I n September, the popular Lake Tahoe Squaw Valley ski resort announced it would be changing its name, recognize that the term was " derogatory and offensive ". It became official with a press release and a new sign.
But that 's not the end of the name in California . Hundreds of miles south in Fresno County near Kings Canyon National Park is another Squaw Valley. The central California city of around 3,500 residents dates back to the 19th century and is one of nearly 100 places in California to use the term controvinserted in its name.
Derived from the Algonquin language, the word "squaw" would formerly have meant "woman," however, it has become a misogynistic and racist term used to denigrate Indigenous women. It is also a commonly used place name in the United States - more than 650 federal sites include it in their names.
After the historic 2020 protests against racism and white supremacy in the United States after the murder of George Floyd, cities, schools and parks across the United States began to reconsider controversial names with racist stories. A commission from California rena med a park which was named after a settlerwhite accused of murdering Natives. Placer County Supervisory Board voted to change a racist street name in northern Lake Tahoe in response to residents' concerns. This month, Deb Haaland, the Home Secretary, announced that she would take action to eradicate misogynist and racist term from federal lands across the United States.
Renaming efforts in Fresno County gained momentum after Tahoe Ski Resort first announced its planned change. Roman Rain Tree, a member of the local Dunlap Band of Mono Indians and Choinumni who lives 30 miles from the land he calls S-Valley, hoped the Tahoe decision will convinceit to Fresno County officials that it was time to change there, too, and remove a name that he said "memorizes the sexualized and genocidal acts that the early settlers carried out against the indigenous peoples of this country.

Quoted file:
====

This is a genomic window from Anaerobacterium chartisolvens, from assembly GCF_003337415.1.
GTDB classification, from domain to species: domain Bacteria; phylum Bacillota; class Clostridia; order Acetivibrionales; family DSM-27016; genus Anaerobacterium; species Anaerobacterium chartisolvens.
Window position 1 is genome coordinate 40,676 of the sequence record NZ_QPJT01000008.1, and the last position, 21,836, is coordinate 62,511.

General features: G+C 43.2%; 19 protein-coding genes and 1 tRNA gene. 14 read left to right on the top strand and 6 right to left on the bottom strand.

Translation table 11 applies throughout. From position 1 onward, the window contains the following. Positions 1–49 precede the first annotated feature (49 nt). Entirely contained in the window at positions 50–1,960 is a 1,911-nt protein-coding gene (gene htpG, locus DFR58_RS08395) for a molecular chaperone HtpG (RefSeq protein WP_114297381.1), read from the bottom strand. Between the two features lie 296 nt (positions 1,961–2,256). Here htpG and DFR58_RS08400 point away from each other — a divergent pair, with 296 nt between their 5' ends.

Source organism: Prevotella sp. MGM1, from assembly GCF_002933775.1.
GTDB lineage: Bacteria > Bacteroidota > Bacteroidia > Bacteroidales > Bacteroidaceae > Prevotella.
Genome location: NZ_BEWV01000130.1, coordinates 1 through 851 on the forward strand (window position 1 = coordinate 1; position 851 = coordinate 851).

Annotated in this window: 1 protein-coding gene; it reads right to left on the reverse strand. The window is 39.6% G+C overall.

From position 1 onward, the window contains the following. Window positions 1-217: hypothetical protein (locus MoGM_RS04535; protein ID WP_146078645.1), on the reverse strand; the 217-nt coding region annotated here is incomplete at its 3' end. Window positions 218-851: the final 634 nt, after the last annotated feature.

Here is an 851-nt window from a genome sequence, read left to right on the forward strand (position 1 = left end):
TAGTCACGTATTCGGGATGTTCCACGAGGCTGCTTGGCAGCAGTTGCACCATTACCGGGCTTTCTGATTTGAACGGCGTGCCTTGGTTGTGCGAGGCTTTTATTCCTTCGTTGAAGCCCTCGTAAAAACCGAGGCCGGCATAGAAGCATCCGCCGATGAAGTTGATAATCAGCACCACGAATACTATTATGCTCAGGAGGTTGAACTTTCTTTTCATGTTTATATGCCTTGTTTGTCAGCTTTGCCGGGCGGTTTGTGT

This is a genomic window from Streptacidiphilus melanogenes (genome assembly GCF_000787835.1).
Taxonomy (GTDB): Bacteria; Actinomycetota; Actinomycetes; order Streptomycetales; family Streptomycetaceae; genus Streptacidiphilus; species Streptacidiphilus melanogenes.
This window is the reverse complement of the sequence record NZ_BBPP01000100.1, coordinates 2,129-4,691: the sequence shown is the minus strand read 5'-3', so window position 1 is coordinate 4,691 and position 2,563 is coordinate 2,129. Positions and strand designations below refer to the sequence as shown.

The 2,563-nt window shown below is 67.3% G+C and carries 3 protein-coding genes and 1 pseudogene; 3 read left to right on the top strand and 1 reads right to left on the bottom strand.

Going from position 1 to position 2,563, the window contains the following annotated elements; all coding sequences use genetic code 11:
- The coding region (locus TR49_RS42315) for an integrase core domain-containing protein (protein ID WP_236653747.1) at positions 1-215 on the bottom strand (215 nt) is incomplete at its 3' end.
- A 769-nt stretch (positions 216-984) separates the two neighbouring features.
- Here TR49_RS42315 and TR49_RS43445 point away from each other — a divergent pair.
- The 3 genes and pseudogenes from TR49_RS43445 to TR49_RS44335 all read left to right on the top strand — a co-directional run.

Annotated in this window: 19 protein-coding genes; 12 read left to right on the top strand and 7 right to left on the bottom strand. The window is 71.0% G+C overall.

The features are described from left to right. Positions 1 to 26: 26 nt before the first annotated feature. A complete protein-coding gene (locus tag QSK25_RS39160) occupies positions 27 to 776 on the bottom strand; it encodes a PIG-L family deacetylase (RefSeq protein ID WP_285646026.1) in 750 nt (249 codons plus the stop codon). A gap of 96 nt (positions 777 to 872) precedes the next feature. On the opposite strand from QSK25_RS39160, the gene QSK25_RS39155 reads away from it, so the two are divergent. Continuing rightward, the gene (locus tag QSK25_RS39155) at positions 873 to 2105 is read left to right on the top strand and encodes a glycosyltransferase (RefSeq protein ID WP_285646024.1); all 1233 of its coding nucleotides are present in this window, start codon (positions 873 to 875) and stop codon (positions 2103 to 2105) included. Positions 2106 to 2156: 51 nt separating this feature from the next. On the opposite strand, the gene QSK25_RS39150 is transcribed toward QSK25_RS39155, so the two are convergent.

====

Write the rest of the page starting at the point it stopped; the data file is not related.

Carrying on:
But the effort has turned into an at times tense battle between activists such as Rain Tree and officials in this conservative region, who support that the name is part of the identity of the region and that any plans to change it must come from the inhabitants themselves.
"The process must be piloted by the community, ”said Nathan Magsig, the Fresno County Supervisor who represents the area. “A name isn 't just something on a piece of paper. Names are an identity. "
When Rain Tree tried to meet with the supervisory board, he said, he was told he had to first show that there was asupport for a name change. Rain Tree launched a petition , which has since collected nearly 20,000 signatures from people across the United States.
He and other activists have since organized panels and posted public service announcements on the name. They have also started working with the ACLU, which says that rating names, and who and what they honor, is important.
"There is no reason why there are still place names that are racial and misogynistic slurs," said Tedde Simon, an indigenous justice advocate with the Northern ACLU from California.